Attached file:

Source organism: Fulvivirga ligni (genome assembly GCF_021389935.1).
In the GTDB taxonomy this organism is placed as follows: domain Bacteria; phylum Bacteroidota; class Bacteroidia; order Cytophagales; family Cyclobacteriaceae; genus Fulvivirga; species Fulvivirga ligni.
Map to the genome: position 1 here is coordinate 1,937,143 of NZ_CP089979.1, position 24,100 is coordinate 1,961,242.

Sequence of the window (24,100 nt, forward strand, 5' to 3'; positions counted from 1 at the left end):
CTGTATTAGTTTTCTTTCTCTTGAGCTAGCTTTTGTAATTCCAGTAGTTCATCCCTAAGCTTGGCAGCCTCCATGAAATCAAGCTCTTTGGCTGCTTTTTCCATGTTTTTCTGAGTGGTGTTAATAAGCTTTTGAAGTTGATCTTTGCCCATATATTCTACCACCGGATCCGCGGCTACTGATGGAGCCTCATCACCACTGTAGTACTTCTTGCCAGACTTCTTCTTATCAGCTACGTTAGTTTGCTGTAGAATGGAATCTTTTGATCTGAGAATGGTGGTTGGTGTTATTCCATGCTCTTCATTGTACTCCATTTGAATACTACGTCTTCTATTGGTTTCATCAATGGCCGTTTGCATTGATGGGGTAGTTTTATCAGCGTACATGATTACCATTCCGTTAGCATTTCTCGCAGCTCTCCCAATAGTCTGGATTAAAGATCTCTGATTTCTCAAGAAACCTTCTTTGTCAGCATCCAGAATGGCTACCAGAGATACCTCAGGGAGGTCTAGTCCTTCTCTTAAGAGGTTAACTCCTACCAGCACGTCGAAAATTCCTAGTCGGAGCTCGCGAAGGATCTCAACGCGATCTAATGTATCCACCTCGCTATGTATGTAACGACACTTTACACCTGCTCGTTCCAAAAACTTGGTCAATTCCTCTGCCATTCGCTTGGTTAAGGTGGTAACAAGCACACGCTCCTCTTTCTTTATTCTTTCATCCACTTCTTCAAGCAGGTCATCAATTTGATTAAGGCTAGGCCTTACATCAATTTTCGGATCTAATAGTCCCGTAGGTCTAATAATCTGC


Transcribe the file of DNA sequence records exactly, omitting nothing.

Source organism: Fulvivirga ligni (genome assembly GCF_021389935.1).
In the GTDB taxonomy this organism is placed as follows: domain Bacteria; phylum Bacteroidota; class Bacteroidia; order Cytophagales; family Cyclobacteriaceae; genus Fulvivirga; species Fulvivirga ligni.
Map to the genome: position 1 here is coordinate 1,937,143 of NZ_CP089979.1, position 24,100 is coordinate 1,961,242.

Sequence of the window (24,100 nt, forward strand, 5' to 3'; positions counted from 1 at the left end):
CTGTATTAGTTTTCTTTCTCTTGAGCTAGCTTTTGTAATTCCAGTAGTTCATCCCTAAGCTTGGCAGCCTCCATGAAATCAAGCTCTTTGGCTGCTTTTTCCATGTTTTTCTGAGTGGTGTTAATAAGCTTTTGAAGTTGATCTTTGCCCATATATTCTACCACCGGATCCGCGGCTACTGATGGAGCCTCATCACCACTGTAGTACTTCTTGCCAGACTTCTTCTTATCAGCTACGTTAGTTTGCTGTAGAATGGAATCTTTTGATCTGAGAATGGTGGTTGGTGTTATTCCATGCTCTTCATTGTACTCCATTTGAATACTACGTCTTCTATTGGTTTCATCAATGGCCGTTTGCATTGATGGGGTAGTTTTATCAGCGTACATGATTACCATTCCGTTAGCATTTCTCGCAGCTCTCCCAATAGTCTGGATTAAAGATCTCTGATTTCTCAAGAAACCTTCTTTGTCAGCATCCAGAATGGCTACCAGAGATACCTCAGGGAGGTCTAGTCCTTCTCTTAAGAGGTTAACTCCTACCAGCACGTCGAAAATTCCTAGTCGGAGCTCGCGAAGGATCTCAACGCGATCTAATGTATCCACCTCGCTATGTATGTAACGACACTTTACACCTGCTCGTTCCAAAAACTTGGTCAATTCCTCTGCCATTCGCTTGGTTAAGGTGGTAACAAGCACACGCTCCTCTTTCTTTATTCTTTCATCCACTTCTTCAAGCAGGTCATCAATTTGATTAAGGCTAGGCCTTACATCAATTTTCGGATCTAATAGTCCCGTAGGTCTAATAATCTGC